You might not realise that 15 minutes of hand washing is more effective than two hours in a washing machine. At first, neither did our engineers. But following this discovery, they didn't just introduce a new idea to the market, but a new dilemma for our finance team too.
CR01 was Dyson's first washing machine. It worked differently. Instead of a single drum that subjected clothes to the primitive ‘dunk and spin’ found in conventional technology, it used a contra-rotating dual drum to replicate the flexing motion typical of hand washing.
The cleaning results were far superior. With two drums spinning in opposite directions, clothes danced around inside releasing dirt from the fabric more quickly while maintaining shape and colour. And the machine's larger 7kg capacity solved another problem – tackling big washing loads.
CR01 was an engineering success. A triumph of problem solving. And owners loved it. But sometimes, even when you've got the technology right, there are other things to consider. And our passion for perfecting our machines meant that, with CR01, we were faced with a difficult choice.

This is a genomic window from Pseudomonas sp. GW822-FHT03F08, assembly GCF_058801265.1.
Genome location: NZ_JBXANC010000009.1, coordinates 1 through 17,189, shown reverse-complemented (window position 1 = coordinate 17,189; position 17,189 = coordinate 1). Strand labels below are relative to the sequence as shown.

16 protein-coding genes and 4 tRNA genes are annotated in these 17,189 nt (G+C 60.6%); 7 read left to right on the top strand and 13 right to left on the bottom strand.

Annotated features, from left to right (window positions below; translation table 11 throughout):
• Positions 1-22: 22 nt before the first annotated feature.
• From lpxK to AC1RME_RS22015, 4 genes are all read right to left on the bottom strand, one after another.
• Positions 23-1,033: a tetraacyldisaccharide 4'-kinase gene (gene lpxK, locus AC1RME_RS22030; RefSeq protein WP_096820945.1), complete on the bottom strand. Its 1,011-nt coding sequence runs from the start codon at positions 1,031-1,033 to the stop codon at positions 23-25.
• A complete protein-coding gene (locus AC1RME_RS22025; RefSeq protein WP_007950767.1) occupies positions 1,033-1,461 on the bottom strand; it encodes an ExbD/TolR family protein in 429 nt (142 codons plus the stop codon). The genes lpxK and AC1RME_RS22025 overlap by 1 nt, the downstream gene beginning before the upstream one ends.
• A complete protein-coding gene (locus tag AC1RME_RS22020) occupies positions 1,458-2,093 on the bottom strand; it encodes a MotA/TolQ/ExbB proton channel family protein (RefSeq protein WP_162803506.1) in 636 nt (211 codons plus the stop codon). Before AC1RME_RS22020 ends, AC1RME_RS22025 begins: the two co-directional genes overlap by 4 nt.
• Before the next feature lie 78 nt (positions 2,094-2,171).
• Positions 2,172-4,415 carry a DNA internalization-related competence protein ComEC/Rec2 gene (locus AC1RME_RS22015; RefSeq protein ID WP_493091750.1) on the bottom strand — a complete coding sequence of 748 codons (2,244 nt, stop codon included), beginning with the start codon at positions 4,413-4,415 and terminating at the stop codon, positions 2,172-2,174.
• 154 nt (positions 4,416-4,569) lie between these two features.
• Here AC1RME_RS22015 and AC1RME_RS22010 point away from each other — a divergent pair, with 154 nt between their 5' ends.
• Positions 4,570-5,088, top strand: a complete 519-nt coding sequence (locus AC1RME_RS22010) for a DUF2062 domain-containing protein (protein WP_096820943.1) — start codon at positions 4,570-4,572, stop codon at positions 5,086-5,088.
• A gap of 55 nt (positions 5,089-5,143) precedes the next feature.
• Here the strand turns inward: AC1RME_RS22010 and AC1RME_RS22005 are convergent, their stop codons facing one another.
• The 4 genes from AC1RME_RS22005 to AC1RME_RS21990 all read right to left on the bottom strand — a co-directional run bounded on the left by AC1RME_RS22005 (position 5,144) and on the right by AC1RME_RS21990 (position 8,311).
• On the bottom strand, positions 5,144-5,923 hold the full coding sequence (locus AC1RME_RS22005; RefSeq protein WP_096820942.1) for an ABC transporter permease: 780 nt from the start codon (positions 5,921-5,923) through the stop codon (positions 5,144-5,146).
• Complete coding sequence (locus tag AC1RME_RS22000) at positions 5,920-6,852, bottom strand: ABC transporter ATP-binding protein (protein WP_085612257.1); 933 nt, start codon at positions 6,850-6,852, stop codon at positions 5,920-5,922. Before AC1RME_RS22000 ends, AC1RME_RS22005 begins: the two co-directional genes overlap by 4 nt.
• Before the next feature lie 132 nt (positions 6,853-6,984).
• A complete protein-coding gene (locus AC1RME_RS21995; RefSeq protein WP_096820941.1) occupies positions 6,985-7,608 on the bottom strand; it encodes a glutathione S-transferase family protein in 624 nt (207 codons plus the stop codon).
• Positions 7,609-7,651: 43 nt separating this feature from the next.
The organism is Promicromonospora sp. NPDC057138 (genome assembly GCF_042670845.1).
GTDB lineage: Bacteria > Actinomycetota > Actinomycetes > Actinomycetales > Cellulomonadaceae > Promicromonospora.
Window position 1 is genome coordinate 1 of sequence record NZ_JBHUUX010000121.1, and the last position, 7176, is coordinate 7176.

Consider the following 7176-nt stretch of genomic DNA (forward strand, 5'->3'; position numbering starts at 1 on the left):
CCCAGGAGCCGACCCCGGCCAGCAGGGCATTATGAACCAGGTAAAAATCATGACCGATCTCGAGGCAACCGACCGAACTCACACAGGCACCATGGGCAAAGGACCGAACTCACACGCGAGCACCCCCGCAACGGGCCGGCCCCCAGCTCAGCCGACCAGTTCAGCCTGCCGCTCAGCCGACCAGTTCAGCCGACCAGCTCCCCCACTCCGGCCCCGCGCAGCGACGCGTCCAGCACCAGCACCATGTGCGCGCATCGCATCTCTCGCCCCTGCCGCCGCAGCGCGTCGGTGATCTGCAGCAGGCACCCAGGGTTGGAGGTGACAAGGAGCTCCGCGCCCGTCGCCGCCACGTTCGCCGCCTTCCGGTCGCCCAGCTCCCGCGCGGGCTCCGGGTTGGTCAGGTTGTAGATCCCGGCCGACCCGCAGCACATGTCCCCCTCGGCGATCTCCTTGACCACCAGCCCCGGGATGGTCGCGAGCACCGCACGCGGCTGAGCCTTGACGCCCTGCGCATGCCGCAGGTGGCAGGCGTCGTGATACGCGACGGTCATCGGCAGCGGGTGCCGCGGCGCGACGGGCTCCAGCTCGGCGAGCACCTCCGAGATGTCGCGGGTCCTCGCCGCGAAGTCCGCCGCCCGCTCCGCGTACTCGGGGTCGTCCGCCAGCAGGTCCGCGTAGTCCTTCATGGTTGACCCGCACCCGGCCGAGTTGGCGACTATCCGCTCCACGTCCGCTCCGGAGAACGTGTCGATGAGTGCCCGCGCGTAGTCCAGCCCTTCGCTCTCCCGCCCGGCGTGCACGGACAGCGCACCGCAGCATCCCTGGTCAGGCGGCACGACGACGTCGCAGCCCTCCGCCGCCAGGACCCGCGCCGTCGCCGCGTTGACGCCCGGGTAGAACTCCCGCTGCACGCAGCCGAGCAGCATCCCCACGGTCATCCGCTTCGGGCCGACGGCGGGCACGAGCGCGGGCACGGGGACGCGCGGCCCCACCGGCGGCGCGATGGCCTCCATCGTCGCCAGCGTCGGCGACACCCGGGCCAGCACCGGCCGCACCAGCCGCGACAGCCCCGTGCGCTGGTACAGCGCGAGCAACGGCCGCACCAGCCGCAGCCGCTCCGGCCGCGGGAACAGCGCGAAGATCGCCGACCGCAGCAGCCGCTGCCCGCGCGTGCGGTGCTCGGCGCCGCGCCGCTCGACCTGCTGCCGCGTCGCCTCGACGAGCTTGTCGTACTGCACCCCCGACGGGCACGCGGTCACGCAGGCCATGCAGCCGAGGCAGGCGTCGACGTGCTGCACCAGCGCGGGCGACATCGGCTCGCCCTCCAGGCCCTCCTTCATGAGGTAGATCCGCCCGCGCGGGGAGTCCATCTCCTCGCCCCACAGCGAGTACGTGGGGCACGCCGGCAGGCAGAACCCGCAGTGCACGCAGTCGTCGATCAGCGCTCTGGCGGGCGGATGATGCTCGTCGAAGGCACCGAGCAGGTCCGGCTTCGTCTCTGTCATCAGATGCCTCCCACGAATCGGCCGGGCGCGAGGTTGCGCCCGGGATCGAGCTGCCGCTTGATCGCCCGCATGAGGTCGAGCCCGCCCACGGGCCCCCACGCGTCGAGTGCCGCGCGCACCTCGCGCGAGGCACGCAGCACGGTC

Despite its superior performance, existing production techniques made the machine too expensive to continue manufacturing and servicing. We had a great idea and we made a great machine. But on some occasions, that's not enough.
Ceasing production, we began to inform CR01 owners that we could no longer support their machine with Dyson engineered parts. Many rejected our offer of a competitor replacement, instead choosing to continue with their Dyson washing machine for as long as they could.
Today, our rivals may have adopted larger 7kg drums. But they're yet to match our contra-rotating technology. When the manufacturing techniques catch up with our ideas, we'll think again about the Dyson washing machine